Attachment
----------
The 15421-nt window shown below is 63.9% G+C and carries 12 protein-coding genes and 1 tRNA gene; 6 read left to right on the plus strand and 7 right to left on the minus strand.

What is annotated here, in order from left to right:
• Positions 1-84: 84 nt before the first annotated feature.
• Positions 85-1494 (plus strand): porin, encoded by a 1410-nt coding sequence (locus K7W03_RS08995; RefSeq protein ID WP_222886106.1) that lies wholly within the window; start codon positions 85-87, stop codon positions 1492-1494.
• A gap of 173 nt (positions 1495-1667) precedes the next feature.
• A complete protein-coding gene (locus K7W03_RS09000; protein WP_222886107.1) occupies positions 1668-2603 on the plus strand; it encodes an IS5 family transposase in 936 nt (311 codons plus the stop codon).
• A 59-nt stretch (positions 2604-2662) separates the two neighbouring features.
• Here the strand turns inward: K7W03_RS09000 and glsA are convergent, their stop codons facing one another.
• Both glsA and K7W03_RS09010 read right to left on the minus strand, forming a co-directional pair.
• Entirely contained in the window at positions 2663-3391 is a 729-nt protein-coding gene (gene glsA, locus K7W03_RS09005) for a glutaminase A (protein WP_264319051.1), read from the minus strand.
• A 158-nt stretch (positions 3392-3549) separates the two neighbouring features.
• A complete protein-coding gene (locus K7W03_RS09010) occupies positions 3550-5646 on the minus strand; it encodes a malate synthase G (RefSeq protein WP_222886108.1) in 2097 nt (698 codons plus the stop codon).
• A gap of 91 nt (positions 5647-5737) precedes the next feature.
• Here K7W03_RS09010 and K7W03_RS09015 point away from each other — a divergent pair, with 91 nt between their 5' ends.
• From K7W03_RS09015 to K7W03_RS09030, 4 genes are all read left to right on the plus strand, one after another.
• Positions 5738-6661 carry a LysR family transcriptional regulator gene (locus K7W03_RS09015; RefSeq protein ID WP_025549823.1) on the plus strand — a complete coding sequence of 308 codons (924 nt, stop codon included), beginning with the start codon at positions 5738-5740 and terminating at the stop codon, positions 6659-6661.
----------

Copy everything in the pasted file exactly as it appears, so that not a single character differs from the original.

The 15421-nt window shown below is 63.9% G+C and carries 12 protein-coding genes and 1 tRNA gene; 6 read left to right on the plus strand and 7 right to left on the minus strand.

What is annotated here, in order from left to right:
• Positions 1-84: 84 nt before the first annotated feature.
• Positions 85-1494 (plus strand): porin, encoded by a 1410-nt coding sequence (locus K7W03_RS08995; RefSeq protein ID WP_222886106.1) that lies wholly within the window; start codon positions 85-87, stop codon positions 1492-1494.
• A gap of 173 nt (positions 1495-1667) precedes the next feature.
• A complete protein-coding gene (locus K7W03_RS09000; protein WP_222886107.1) occupies positions 1668-2603 on the plus strand; it encodes an IS5 family transposase in 936 nt (311 codons plus the stop codon).
• A 59-nt stretch (positions 2604-2662) separates the two neighbouring features.
• Here the strand turns inward: K7W03_RS09000 and glsA are convergent, their stop codons facing one another.
• Both glsA and K7W03_RS09010 read right to left on the minus strand, forming a co-directional pair.
• Entirely contained in the window at positions 2663-3391 is a 729-nt protein-coding gene (gene glsA, locus K7W03_RS09005) for a glutaminase A (protein WP_264319051.1), read from the minus strand.
• A 158-nt stretch (positions 3392-3549) separates the two neighbouring features.
• A complete protein-coding gene (locus K7W03_RS09010) occupies positions 3550-5646 on the minus strand; it encodes a malate synthase G (RefSeq protein WP_222886108.1) in 2097 nt (698 codons plus the stop codon).
• A gap of 91 nt (positions 5647-5737) precedes the next feature.
• Here K7W03_RS09010 and K7W03_RS09015 point away from each other — a divergent pair, with 91 nt between their 5' ends.
• From K7W03_RS09015 to K7W03_RS09030, 4 genes are all read left to right on the plus strand, one after another.
• Positions 5738-6661 carry a LysR family transcriptional regulator gene (locus K7W03_RS09015; RefSeq protein ID WP_025549823.1) on the plus strand — a complete coding sequence of 308 codons (924 nt, stop codon included), beginning with the start codon at positions 5738-5740 and terminating at the stop codon, positions 6659-6661.